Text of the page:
A guardian to rely on

Johnson County VASIA is in urgent need of volunteers to assist seniors and incapacitated adults

By Grady Michael Gaynor

The Johnson and Shelby County VASIA (Volunteer Advocates for Seniors and Incapacitated Adults) program is needed now more than ever during the COVID-19 pandemic.

The program’s mission is to assist seniors and incapacitated adults through public guardianship. VASIA consists of a team of volunteer advocates who help seniors and incapacitated adults in Johnson and Shelby counties to achieve the highest degree of independence possible, while also assisting them with maintaining the greatest degree of health. The protected person served by VASIA is without a willing, able or suitable relative or significant person to serve as guardian. A county judge must then rule that the person needs guardianship and assigns them to VASIA where a volunteer steps in on behalf in decision making.

In times of great societal hardship, the number of people in need of guardianship always spikes. The COVID-19 crisis is an extreme case. While the need for VASIA is higher than ever, the pandemic has driven down the number of volunteers to the extent that if they do not find five more by this June, they will lose 20 percent of their grant funding.

Lauren Rynerson, director of VASIA, says that while the need for VASIA is higher than ever, the pandemic has driven down the number of volunteers to the extent that if they do not find five more by this June, they will lose 20 percent of their funding. (Submitted photos)

Lauren Rynerson, director of VASIA explained, “Many people have been uneasy about going into nursing homes because of the pandemic which is understandable. They just wanted to take a break until COVID dies down but at this point it seems like it’s not going away. We would never want our volunteers to do something they are uncomfortable with, so we are able to make special arrangements for volunteers where they don’t have to actually go into the nursing home. It takes a person with a special heart to volunteer for the VASIA and they can be hard to find!”

The population of those in need of a guardianship may include but are not limited to, people with dementia, Alzheimer’s, substance abuse issues, a traumatic brain injury, autism and any other incapacity that limits the person’s ability to make decisions about their financial and personal medical care.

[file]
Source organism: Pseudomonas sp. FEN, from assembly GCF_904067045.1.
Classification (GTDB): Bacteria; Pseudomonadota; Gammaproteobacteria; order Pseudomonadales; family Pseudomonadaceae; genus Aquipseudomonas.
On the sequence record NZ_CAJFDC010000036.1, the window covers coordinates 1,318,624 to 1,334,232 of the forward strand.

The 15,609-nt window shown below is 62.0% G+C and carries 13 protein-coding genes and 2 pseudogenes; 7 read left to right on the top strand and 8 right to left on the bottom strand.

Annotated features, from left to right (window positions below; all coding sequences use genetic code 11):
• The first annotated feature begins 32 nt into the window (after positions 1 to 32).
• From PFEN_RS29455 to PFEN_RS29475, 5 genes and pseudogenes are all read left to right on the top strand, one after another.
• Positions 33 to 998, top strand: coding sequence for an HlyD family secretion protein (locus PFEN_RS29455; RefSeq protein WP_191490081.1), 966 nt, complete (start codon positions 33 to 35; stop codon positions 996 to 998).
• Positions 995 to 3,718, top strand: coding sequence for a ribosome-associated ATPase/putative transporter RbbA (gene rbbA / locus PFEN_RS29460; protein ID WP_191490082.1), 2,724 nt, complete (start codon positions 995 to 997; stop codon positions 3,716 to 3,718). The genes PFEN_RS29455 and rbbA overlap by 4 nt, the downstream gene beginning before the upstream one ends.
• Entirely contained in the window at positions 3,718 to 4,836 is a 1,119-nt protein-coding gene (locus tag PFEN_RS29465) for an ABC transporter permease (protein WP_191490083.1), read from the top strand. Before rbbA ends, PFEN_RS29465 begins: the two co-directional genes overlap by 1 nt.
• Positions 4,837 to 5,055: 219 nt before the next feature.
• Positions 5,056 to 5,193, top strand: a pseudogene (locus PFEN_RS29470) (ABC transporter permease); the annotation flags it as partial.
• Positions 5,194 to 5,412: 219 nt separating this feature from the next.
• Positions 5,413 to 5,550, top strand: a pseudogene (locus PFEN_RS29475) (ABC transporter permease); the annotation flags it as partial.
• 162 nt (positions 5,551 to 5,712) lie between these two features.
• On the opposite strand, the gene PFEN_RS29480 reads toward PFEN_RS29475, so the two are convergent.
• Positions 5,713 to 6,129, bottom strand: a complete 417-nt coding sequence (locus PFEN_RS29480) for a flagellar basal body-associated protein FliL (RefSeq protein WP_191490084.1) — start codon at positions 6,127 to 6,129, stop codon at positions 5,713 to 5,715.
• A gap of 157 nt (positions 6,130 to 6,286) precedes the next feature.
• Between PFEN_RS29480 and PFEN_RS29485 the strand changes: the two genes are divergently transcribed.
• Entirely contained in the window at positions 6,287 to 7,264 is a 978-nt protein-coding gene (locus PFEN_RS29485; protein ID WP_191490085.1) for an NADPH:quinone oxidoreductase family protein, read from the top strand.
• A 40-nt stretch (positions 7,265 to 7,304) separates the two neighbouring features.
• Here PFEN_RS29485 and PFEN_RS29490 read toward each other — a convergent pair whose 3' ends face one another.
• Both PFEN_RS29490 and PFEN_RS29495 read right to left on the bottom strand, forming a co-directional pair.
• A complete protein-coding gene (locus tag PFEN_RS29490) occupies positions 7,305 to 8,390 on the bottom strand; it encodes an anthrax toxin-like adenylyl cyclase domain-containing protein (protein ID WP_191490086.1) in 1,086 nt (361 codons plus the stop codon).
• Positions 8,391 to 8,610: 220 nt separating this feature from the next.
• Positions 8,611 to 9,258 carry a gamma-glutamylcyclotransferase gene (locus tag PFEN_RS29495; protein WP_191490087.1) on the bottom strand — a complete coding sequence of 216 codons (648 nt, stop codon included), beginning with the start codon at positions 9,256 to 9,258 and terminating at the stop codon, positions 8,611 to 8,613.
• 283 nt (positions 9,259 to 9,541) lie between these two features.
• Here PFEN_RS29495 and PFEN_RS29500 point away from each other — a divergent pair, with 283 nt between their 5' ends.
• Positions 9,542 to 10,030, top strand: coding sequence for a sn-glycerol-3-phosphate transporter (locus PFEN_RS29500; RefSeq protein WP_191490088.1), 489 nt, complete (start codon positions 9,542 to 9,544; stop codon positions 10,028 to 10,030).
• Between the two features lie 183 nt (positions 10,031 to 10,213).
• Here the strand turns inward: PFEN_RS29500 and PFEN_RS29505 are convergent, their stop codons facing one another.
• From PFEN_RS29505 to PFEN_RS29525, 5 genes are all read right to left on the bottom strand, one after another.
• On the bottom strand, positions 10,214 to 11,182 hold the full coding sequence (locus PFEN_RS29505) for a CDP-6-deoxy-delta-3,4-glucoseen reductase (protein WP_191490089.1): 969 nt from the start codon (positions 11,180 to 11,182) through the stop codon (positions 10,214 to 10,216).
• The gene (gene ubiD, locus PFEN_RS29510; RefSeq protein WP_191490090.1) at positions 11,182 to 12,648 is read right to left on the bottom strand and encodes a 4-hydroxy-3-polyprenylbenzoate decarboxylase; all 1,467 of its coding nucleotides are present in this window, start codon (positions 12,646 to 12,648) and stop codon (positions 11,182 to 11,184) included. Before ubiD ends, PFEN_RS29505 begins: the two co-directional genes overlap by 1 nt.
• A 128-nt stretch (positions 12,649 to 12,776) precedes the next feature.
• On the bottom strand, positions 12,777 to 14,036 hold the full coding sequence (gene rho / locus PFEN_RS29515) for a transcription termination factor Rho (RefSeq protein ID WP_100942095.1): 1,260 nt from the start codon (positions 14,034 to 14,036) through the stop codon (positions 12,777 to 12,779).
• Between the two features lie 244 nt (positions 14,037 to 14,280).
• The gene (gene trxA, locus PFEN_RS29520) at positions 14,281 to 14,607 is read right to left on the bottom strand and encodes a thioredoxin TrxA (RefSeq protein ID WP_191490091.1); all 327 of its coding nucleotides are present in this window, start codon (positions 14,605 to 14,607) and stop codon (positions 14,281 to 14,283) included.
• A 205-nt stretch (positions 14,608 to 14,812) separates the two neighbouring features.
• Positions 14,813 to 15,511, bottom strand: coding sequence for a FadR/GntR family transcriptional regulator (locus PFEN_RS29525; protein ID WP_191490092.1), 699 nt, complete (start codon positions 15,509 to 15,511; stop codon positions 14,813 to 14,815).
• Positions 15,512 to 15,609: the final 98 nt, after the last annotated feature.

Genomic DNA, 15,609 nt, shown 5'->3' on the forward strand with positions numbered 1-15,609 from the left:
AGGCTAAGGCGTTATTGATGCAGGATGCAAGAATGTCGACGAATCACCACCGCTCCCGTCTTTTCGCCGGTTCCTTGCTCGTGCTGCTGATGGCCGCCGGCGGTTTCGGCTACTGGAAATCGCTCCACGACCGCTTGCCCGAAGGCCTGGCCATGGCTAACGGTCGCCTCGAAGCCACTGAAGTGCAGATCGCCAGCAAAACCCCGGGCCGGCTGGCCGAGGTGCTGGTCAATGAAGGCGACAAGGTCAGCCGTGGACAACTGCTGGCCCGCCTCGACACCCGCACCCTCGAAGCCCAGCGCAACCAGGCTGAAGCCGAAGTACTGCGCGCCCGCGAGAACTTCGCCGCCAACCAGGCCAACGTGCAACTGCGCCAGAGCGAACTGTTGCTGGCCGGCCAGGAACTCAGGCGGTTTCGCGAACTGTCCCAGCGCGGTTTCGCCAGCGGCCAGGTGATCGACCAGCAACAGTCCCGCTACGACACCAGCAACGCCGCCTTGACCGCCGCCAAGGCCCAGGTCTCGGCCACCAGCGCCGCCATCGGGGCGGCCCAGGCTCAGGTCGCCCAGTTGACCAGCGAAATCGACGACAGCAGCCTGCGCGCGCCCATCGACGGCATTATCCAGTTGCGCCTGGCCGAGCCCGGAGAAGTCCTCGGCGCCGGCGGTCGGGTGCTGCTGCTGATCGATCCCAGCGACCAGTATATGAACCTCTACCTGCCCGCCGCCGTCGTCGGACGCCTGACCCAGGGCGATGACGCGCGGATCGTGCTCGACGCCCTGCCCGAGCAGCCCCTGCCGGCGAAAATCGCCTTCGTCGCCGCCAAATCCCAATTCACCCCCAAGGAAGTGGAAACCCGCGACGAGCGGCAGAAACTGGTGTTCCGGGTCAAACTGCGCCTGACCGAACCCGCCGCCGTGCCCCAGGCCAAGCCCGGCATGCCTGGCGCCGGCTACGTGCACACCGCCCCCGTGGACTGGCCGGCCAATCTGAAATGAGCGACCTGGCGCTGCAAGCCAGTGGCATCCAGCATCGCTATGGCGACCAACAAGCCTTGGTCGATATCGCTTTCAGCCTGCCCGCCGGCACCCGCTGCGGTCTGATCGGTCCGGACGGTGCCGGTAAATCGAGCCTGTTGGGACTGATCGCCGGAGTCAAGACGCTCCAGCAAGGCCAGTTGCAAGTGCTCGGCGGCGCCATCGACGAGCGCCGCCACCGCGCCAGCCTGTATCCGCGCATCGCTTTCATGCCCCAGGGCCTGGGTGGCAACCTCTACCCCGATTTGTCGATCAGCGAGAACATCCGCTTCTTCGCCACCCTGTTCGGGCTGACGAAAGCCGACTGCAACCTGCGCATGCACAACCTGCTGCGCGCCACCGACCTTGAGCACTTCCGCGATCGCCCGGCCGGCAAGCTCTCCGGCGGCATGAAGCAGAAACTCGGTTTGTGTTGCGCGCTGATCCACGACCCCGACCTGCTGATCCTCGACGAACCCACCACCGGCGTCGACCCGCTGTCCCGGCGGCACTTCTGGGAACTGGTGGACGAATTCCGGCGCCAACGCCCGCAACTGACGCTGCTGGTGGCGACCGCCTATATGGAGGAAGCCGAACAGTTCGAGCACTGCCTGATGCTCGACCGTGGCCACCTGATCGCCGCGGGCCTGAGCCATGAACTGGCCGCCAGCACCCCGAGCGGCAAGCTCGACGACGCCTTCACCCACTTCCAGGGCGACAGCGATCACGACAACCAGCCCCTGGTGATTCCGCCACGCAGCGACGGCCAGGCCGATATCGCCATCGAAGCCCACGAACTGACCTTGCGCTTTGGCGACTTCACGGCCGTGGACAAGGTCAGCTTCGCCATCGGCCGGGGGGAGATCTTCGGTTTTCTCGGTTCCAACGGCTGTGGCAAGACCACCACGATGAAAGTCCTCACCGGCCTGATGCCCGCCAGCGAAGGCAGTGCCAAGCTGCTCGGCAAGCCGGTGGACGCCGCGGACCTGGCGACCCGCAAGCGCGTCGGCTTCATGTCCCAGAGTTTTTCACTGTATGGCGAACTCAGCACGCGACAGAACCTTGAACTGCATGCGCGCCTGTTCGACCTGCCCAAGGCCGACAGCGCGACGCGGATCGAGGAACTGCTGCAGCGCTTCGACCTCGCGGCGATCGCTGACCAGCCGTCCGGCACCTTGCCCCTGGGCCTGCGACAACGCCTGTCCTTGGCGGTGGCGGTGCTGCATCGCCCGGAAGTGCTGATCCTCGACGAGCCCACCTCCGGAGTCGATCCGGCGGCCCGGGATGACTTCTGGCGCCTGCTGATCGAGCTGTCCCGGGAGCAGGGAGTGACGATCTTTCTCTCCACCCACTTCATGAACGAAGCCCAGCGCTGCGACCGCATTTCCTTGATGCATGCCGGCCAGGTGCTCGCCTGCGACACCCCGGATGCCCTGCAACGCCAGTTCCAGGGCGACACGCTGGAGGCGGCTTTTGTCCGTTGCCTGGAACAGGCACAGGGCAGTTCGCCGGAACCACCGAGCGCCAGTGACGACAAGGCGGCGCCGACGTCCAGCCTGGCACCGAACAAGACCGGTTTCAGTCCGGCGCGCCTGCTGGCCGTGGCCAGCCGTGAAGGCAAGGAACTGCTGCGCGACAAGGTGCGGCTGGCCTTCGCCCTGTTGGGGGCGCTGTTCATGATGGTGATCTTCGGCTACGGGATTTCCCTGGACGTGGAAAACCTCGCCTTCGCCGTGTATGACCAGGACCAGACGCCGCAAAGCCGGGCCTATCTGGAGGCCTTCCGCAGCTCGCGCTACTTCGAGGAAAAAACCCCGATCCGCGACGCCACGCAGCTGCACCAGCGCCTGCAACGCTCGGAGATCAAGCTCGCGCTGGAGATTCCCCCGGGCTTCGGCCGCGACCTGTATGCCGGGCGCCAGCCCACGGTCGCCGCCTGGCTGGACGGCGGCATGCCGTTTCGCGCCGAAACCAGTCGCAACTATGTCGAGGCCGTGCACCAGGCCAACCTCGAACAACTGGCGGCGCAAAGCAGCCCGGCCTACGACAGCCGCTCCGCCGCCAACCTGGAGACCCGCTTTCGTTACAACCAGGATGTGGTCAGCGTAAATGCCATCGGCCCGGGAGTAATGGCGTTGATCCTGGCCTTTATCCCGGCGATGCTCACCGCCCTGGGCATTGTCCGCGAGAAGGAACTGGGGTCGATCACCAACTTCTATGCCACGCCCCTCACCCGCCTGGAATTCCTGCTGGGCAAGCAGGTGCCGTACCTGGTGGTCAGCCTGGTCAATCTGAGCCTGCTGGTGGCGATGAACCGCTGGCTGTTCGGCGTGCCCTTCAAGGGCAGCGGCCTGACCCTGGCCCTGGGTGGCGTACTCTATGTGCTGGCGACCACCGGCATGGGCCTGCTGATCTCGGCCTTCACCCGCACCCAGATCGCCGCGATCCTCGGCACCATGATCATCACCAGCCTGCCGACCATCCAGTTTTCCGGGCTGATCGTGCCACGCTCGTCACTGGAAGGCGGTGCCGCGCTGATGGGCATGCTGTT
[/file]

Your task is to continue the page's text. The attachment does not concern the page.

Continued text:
Board President Reverend Peter Jessen agrees with Rynerson stating, “These people are already isolated at the best of times. In times like this, for some people that assistance is all the way down to zero.”

Kevin Barton from Johnson County is the county judge who must rule the person needs guardianship and assign the case to VASIA. He also hears all other guardianship cases in his court.

Linda Krueger has volunteered for VASIA since the program’s inception in 2016.

“One thing that’s important with our protected people is that we make decisions based on what we think they would want,” Krueger said. “We don’t just say this is the way our program operates, and everyone has the same outcome. It goes beyond living. We make arrangements for when the person is gone to do what is best for them. My experience with the VASIA is that the whole organization truly cares. We try to let people know that we are there for them and they can rely on us if they need anything. Sometimes it’s something so small as running to the nearest grocery store to grab a favorite snack.”

VASIA operates in the nursing home setting. This allows volunteers to work with the staff on behalf of the individual in a safe controlled setting of accountability.

From left, Reverend Peter Jessen, Board President, Director Lauren Rynerson, Superior Court 1 Judge Kevin Barton and Assistant Director Rita Janis.

For information on how to become a volunteer visit indianavasia.org/volunteer or contact Lauren Rynerson at lrynerson@co.johnson.in.us. If unable to volunteer, donations are needed and appreciated at jccf.org/give-one-time.